Alwaght- Turkish President Recep Tayyip Erdogan warned that his country will oppose NATO’s defense plan for the Baltic states and Poland if the Western military alliance fails to recognize Syrian Kurdish militants as a terrorist group.
Erdogan made the remarks on Tuesday before his departure from Ankara for NATO’s 70th anniversary summit in London.
The president said that he had spoken on the phone with his Polish counterpart, Andrzej Duda, and agreed to meet him as well as leaders of the Baltic states in London for talks on the plan.
“With pleasure, we can come together and discuss these issues there as well,” he said. “But if our friends at NATO do not recognize as terrorist organizations those we consider terrorist organizations ... we will stand against any step that will be taken there.”
NATO envoys need formal approval by all 29 members for the Baltic initiative, which is meant to defend three Baltic countries – Estonia, Latvia and Lithuania – and Poland against alleged threats from Russia.
A Turkish security source said on Monday that his country is not “blackmailing” NATO with its rejection of the plan, stressing that Ankara has full veto rights for any proposal within the alliance.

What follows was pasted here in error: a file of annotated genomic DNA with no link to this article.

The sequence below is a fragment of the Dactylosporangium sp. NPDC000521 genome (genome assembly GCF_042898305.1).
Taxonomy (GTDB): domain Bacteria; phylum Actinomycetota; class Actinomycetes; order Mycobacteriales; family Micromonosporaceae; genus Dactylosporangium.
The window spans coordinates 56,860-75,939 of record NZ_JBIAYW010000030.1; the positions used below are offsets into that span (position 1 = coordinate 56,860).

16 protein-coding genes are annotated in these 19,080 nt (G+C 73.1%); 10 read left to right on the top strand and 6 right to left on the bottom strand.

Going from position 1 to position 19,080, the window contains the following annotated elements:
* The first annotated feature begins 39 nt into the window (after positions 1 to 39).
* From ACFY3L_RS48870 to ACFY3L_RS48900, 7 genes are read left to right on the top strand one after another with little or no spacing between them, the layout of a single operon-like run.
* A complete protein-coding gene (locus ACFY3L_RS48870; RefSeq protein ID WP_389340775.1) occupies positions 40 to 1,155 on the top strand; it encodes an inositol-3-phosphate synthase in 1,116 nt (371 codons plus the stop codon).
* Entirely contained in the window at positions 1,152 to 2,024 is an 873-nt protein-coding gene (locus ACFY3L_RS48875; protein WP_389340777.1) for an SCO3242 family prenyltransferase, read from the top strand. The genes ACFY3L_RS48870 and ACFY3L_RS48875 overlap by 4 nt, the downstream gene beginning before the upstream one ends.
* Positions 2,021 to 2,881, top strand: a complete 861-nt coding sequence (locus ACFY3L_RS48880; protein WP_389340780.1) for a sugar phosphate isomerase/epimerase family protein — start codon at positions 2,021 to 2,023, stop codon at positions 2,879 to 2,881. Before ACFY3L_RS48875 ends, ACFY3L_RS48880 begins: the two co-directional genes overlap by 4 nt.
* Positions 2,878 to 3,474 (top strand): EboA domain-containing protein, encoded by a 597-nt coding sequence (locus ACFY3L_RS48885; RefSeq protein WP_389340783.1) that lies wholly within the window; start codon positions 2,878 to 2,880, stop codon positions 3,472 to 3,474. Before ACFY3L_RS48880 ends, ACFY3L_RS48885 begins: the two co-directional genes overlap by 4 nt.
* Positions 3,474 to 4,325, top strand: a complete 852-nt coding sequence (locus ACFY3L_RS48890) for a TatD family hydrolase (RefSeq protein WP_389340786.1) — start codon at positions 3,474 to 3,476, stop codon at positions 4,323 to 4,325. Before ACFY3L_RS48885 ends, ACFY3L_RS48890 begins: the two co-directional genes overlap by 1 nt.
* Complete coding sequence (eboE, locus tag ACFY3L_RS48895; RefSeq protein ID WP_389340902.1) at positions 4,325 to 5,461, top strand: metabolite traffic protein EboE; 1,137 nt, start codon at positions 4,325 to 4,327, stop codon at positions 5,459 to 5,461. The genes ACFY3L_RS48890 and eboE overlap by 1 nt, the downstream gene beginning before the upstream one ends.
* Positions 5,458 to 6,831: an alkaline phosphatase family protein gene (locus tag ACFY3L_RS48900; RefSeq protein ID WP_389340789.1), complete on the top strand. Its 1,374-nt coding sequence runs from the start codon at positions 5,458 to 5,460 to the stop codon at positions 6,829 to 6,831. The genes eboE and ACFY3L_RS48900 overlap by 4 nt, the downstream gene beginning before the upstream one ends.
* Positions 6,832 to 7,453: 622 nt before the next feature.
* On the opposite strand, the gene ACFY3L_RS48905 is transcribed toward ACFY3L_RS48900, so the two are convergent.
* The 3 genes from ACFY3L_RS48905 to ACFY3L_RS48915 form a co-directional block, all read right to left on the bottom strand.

“NATO is an institution where Turkey has full veto rights, politically and militarily, and there are procedures here,” he said. “There is no such thing as Turkey blackmailing — a statement like that is unacceptable.”
Turkey, NATO’s second largest standing military force, wants the alliance to formally classify the Kurdish-led YPG, the main component of the US-backed Syrian Democratic Forces (SDF), as a terrorist group.
Ankara is angry over NATO member states’ support for the YPG, which Turkey says is tied to homegrown autonomy-seeking Kurdish militants.
On the sidelines of the NATO summit, Erdogan will attend a four-way meeting with British Prime Minister Boris Johnson, German Chancellor Angela Merkel and French President Emmanuel Macron on Tuesday.
During the meeting, the Turkish leader is expected to demand that Europe endorse his plan for a “safe zone” in northern Syria.
He will also seek an EU donation for the reconstruction of northern Syria and complain that Turkey has been left alone in its fight against terror, particularly against the YPG.
On Monday, US Defense Secretary Mark Esper urged Turkey to stop holding up support for the NATO defense plan for the Baltics and Poland.
In an interview with Reuters, he warned Ankara that “not everybody sees the threats that they see” and that he would not support labeling the YPG as terrorists.
“The message to Turkey ... is we need to move forward on these response plans and it can’t be held up by their own particular concerns,” Esper said.